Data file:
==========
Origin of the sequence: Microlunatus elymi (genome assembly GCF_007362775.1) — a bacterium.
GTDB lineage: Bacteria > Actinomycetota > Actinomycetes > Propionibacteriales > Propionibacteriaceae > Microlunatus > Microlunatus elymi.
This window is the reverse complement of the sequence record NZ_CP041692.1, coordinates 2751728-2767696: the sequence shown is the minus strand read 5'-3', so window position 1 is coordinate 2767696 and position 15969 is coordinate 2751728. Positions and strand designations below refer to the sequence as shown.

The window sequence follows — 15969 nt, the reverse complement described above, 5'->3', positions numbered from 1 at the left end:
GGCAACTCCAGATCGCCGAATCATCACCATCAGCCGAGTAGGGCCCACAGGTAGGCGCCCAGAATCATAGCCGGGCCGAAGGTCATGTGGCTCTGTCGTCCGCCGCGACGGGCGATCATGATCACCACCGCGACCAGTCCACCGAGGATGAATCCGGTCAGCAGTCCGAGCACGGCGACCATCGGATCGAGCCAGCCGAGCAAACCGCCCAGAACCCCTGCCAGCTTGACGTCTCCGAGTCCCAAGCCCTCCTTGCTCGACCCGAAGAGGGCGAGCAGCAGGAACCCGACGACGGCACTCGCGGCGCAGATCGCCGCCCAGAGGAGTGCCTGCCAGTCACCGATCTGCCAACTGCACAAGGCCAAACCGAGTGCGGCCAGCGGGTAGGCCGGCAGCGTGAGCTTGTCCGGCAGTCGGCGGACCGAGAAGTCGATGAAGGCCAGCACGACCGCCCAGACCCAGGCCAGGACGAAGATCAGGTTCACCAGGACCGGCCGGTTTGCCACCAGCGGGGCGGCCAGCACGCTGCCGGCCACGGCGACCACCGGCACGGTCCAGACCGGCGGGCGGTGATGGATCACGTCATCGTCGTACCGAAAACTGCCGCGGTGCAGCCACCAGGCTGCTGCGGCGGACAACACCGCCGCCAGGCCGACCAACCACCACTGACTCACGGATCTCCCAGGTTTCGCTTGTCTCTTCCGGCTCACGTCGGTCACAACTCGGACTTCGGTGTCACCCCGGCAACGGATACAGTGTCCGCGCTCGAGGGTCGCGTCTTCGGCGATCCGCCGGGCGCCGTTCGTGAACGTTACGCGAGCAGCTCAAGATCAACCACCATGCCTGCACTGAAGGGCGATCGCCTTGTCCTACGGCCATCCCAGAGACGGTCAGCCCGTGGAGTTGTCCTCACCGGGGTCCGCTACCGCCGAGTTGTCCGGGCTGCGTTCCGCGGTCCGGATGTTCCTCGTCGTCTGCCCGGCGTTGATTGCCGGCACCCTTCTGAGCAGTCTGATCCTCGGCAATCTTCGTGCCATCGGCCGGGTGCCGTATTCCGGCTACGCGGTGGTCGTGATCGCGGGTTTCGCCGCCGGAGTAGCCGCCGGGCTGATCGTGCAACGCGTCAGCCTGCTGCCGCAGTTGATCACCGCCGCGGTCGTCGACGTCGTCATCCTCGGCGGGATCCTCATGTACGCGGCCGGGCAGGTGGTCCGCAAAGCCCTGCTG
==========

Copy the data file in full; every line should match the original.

Origin of the sequence: Microlunatus elymi (genome assembly GCF_007362775.1) — a bacterium.
GTDB lineage: Bacteria > Actinomycetota > Actinomycetes > Propionibacteriales > Propionibacteriaceae > Microlunatus > Microlunatus elymi.
This window is the reverse complement of the sequence record NZ_CP041692.1, coordinates 2751728-2767696: the sequence shown is the minus strand read 5'-3', so window position 1 is coordinate 2767696 and position 15969 is coordinate 2751728. Positions and strand designations below refer to the sequence as shown.

The window sequence follows — 15969 nt, the reverse complement described above, 5'->3', positions numbered from 1 at the left end:
GGCAACTCCAGATCGCCGAATCATCACCATCAGCCGAGTAGGGCCCACAGGTAGGCGCCCAGAATCATAGCCGGGCCGAAGGTCATGTGGCTCTGTCGTCCGCCGCGACGGGCGATCATGATCACCACCGCGACCAGTCCACCGAGGATGAATCCGGTCAGCAGTCCGAGCACGGCGACCATCGGATCGAGCCAGCCGAGCAAACCGCCCAGAACCCCTGCCAGCTTGACGTCTCCGAGTCCCAAGCCCTCCTTGCTCGACCCGAAGAGGGCGAGCAGCAGGAACCCGACGACGGCACTCGCGGCGCAGATCGCCGCCCAGAGGAGTGCCTGCCAGTCACCGATCTGCCAACTGCACAAGGCCAAACCGAGTGCGGCCAGCGGGTAGGCCGGCAGCGTGAGCTTGTCCGGCAGTCGGCGGACCGAGAAGTCGATGAAGGCCAGCACGACCGCCCAGACCCAGGCCAGGACGAAGATCAGGTTCACCAGGACCGGCCGGTTTGCCACCAGCGGGGCGGCCAGCACGCTGCCGGCCACGGCGACCACCGGCACGGTCCAGACCGGCGGGCGGTGATGGATCACGTCATCGTCGTACCGAAAACTGCCGCGGTGCAGCCACCAGGCTGCTGCGGCGGACAACACCGCCGCCAGGCCGACCAACCACCACTGACTCACGGATCTCCCAGGTTTCGCTTGTCTCTTCCGGCTCACGTCGGTCACAACTCGGACTTCGGTGTCACCCCGGCAACGGATACAGTGTCCGCGCTCGAGGGTCGCGTCTTCGGCGATCCGCCGGGCGCCGTTCGTGAACGTTACGCGAGCAGCTCAAGATCAACCACCATGCCTGCACTGAAGGGCGATCGCCTTGTCCTACGGCCATCCCAGAGACGGTCAGCCCGTGGAGTTGTCCTCACCGGGGTCCGCTACCGCCGAGTTGTCCGGGCTGCGTTCCGCGGTCCGGATGTTCCTCGTCGTCTGCCCGGCGTTGATTGCCGGCACCCTTCTGAGCAGTCTGATCCTCGGCAATCTTCGTGCCATCGGCCGGGTGCCGTATTCCGGCTACGCGGTGGTCGTGATCGCGGGTTTCGCCGCCGGAGTAGCCGCCGGGCTGATCGTGCAACGCGTCAGCCTGCTGCCGCAGTTGATCACCGCCGCGGTCGTCGACGTCGTCATCCTCGGCGGGATCCTCATGTACGCGGCCGGGCAGGTGGTCCGCAAAGCCCTGCTG